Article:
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4 international marketing faux pas and how to avoid them4 min read

When you build your global business, you want to ensure that all of your PPC digital marketing efforts follow suit. It makes sense that what you are doing in one country in regards to your marketing translates well into another market, just like any language would. Unfortunately, this isn’t always plain sailing and there are a few simple mistakes that can easily be avoided.

Here we take a look at four common international marketing faux pas – and how to avoid them when launching activity in a new market.

1. Getting Lost in translation

We’ve seen countless examples where ad copy has been a word-for-word translation without any consideration of the sentence structure or local nuances. This will prevent a natural reading flow – and most likely prevent any potential clicks too.

This part seems the most obvious but is often overlooked. Not only is it important to target the dominant language in each market, but delve a bit deeper and adapt to other languages. Take for example the UK, where you might think to only target English as it is the official language of the country. However, it’s also important not to neglect Polish as it’s the second most spoken language in this market. Having this granular linguistic targeting within your account is important as the search could be coming from any one of these languages and you’ll want to capture your audience using a language they understand.

You might have the greatest product or service for your customers, but without the correct and localised translation, potential buyers will be deterred from purchase. You’ve worked hard to get the best sounding content and copy for your campaign, so don’t let this get lost in translation!

Get your creative translated by native speakers with a fluency and understanding of the language. Customers will be far more likely to engage with what you are offering if they can understand it well. At Croud we utilise our Croudie Network to ensure that we only use Croudies who are native in the appropriate language to ensure all of our copy reads well across the globe.

2. Thinking Google is the only option

It’s not surprising how many different search engines exist for different countries, and it’s important to remember that Google isn’t always the most popular one! Therefore, it is imperative to focus your PPC activity on the most relevant search engine for each particular market; be this Yandex for Russia, Google for the United Kingdom, Seznam in the Czech Republic, Naver in South Korea or Baidu for China. You need to be where your customers are – it’s no good investing in the wrong search engine when you expand internationally.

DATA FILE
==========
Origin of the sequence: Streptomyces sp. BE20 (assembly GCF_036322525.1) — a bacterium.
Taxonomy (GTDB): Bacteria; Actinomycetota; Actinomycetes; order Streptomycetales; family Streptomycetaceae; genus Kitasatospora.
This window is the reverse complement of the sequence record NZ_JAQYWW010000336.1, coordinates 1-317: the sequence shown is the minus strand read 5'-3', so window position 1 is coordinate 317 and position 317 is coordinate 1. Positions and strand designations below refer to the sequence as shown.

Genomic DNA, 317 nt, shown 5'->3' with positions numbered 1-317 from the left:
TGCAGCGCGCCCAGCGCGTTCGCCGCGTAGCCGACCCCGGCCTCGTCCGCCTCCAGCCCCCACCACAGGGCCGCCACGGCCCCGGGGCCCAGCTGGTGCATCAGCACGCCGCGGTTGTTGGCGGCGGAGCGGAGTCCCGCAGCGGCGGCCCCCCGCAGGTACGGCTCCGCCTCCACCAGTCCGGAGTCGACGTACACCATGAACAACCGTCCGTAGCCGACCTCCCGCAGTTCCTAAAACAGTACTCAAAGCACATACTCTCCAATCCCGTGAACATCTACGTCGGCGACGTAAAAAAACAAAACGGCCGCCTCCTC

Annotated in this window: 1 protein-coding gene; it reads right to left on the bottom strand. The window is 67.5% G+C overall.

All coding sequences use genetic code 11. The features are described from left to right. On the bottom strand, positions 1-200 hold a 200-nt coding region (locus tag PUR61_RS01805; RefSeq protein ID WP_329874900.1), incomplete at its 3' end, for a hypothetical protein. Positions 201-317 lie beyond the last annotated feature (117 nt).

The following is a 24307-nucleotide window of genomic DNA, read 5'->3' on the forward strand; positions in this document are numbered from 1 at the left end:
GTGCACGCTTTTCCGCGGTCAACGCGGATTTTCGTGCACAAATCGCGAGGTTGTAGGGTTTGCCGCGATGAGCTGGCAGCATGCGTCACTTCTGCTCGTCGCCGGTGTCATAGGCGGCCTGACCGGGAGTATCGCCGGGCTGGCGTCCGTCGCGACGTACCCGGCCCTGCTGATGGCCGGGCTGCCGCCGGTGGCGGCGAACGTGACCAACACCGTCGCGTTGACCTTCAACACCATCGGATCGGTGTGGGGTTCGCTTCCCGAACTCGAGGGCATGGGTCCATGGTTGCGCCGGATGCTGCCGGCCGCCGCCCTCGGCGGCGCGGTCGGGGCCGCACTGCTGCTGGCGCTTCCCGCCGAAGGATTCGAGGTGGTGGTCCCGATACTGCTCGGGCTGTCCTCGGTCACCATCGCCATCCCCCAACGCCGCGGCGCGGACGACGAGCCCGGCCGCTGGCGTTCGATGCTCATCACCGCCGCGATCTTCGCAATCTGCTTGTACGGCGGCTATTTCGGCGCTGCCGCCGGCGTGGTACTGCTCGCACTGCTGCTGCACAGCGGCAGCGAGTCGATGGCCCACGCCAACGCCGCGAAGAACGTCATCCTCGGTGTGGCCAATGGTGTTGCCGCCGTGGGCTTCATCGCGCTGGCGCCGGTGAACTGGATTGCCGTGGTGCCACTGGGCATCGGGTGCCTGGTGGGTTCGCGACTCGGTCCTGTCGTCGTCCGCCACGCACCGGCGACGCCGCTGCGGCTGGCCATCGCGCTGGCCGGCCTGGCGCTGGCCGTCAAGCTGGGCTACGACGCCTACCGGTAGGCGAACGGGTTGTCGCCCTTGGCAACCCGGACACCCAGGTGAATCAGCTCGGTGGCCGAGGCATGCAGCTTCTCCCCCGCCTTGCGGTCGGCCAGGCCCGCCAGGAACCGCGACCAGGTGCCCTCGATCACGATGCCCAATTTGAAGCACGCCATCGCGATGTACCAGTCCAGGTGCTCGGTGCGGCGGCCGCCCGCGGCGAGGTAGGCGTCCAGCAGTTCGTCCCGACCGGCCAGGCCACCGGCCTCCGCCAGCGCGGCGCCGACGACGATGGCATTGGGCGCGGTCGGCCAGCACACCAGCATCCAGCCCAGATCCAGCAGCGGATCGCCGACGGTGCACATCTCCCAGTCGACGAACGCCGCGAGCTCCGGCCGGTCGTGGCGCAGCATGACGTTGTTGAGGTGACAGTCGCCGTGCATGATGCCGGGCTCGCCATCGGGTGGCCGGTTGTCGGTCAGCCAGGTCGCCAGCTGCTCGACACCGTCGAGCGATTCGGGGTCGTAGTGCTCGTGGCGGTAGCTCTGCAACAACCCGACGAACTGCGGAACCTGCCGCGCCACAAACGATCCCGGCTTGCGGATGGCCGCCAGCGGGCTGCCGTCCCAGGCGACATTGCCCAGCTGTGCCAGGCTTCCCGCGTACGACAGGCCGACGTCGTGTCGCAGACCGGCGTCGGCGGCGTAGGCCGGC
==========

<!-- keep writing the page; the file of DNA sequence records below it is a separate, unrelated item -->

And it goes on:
3. Not understanding the local market

A key factor to consider is creating campaigns that are hyper-localised – if this is relevant to your business. Take time to research and understand the locations surrounding your business as, by showing the user that you understand the area, you will inevitably create more relatable creative. This will provoke a response and engagement in the user as you are adapting to their environment.

This ties in with understanding local working culture and utilising ad scheduling – especially if you are B2B. The working week in Israel, for example, is Sunday to Thursday in most cases, whereas it runs from Saturday to Thursday in Djibouti and Monday to Friday in France. Tailor your ad scheduling to what works for the way your customers behave in each market to avoid missing out on potential conversions!

4. Neglecting competitor insight

Another important tip is to get to know who your competitors are. You may find that your average costs-per-click fluctuate depending on the competitor landscape. Keep a close eye on the auction insight page to help see where you stand against your competition in each market. You may see the same competitor across a number of markets but notice that they’re only pushing in one particular market. We’ve sometimes seen campaigns drive substantial spend just to compete for ‘x’ position. It’s all about the context of where your campaign fits within the landscape – so be aware and react appropriately to local competition by devising a comprehensive competitor strategy.

 

In summary, in order to excel in international digital marketing and avoid embarrassing faux pas, it’s all about going that extra mile to understand your customer’s identity and typical behaviour in each market you are targeting.

It can’t be stressed enough how important it is to take the time and use local resources to understand how to be relevant to each market you are investing in. To find out more, or to speak to Croud about driving your international success, contact us.